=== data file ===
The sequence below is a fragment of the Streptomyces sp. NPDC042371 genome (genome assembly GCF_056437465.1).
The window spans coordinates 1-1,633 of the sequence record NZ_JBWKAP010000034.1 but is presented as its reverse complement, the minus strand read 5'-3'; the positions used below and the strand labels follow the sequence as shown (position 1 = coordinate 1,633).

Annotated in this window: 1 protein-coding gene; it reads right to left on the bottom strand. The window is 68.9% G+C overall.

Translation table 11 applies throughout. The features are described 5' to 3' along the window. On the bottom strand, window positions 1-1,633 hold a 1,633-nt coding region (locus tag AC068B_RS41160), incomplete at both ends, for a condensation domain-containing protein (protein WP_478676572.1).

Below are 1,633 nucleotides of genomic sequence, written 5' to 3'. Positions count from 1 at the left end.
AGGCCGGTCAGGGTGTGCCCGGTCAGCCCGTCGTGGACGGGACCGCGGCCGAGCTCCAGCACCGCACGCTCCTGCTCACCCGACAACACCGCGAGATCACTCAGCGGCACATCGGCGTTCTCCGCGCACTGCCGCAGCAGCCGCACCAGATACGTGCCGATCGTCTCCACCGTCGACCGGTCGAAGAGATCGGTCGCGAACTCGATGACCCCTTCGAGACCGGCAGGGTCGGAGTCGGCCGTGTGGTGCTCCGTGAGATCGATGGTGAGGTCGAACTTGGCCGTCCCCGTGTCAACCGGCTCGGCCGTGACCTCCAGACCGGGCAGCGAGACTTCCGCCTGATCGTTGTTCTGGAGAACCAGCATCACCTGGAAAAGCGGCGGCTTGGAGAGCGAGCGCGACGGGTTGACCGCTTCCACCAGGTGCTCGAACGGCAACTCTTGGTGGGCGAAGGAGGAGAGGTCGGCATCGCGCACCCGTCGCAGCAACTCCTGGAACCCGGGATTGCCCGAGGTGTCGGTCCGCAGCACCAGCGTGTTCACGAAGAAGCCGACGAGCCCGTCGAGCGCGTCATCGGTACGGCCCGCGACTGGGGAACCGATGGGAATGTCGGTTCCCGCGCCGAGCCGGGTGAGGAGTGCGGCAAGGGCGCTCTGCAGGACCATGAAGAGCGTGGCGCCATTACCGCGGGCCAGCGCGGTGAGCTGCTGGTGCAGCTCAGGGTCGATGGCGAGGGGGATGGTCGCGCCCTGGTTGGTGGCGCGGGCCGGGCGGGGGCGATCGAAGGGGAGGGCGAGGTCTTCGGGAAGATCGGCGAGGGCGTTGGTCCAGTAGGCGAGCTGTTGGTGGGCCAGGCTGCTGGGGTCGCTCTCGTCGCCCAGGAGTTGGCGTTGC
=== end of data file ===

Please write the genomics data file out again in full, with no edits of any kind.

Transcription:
The sequence below is a fragment of the Streptomyces sp. NPDC042371 genome (genome assembly GCF_056437465.1).
The window spans coordinates 1-1,633 of the sequence record NZ_JBWKAP010000034.1 but is presented as its reverse complement, the minus strand read 5'-3'; the positions used below and the strand labels follow the sequence as shown (position 1 = coordinate 1,633).

Annotated in this window: 1 protein-coding gene; it reads right to left on the bottom strand. The window is 68.9% G+C overall.

Translation table 11 applies throughout. The features are described 5' to 3' along the window. On the bottom strand, window positions 1-1,633 hold a 1,633-nt coding region (locus tag AC068B_RS41160), incomplete at both ends, for a condensation domain-containing protein (protein WP_478676572.1).

Below are 1,633 nucleotides of genomic sequence, written 5' to 3'. Positions count from 1 at the left end.
AGGCCGGTCAGGGTGTGCCCGGTCAGCCCGTCGTGGACGGGACCGCGGCCGAGCTCCAGCACCGCACGCTCCTGCTCACCCGACAACACCGCGAGATCACTCAGCGGCACATCGGCGTTCTCCGCGCACTGCCGCAGCAGCCGCACCAGATACGTGCCGATCGTCTCCACCGTCGACCGGTCGAAGAGATCGGTCGCGAACTCGATGACCCCTTCGAGACCGGCAGGGTCGGAGTCGGCCGTGTGGTGCTCCGTGAGATCGATGGTGAGGTCGAACTTGGCCGTCCCCGTGTCAACCGGCTCGGCCGTGACCTCCAGACCGGGCAGCGAGACTTCCGCCTGATCGTTGTTCTGGAGAACCAGCATCACCTGGAAAAGCGGCGGCTTGGAGAGCGAGCGCGACGGGTTGACCGCTTCCACCAGGTGCTCGAACGGCAACTCTTGGTGGGCGAAGGAGGAGAGGTCGGCATCGCGCACCCGTCGCAGCAACTCCTGGAACCCGGGATTGCCCGAGGTGTCGGTCCGCAGCACCAGCGTGTTCACGAAGAAGCCGACGAGCCCGTCGAGCGCGTCATCGGTACGGCCCGCGACTGGGGAACCGATGGGAATGTCGGTTCCCGCGCCGAGCCGGGTGAGGAGTGCGGCAAGGGCGCTCTGCAGGACCATGAAGAGCGTGGCGCCATTACCGCGGGCCAGCGCGGTGAGCTGCTGGTGCAGCTCAGGGTCGATGGCGAGGGGGATGGTCGCGCCCTGGTTGGTGGCGCGGGCCGGGCGGGGGCGATCGAAGGGGAGGGCGAGGTCTTCGGGAAGATCGGCGAGGGCGTTGGTCCAGTAGGCGAGCTGTTGGTGGGCCAGGCTGCTGGGGTCGCTCTCGTCGCCCAGGAGTTGGCGTTGC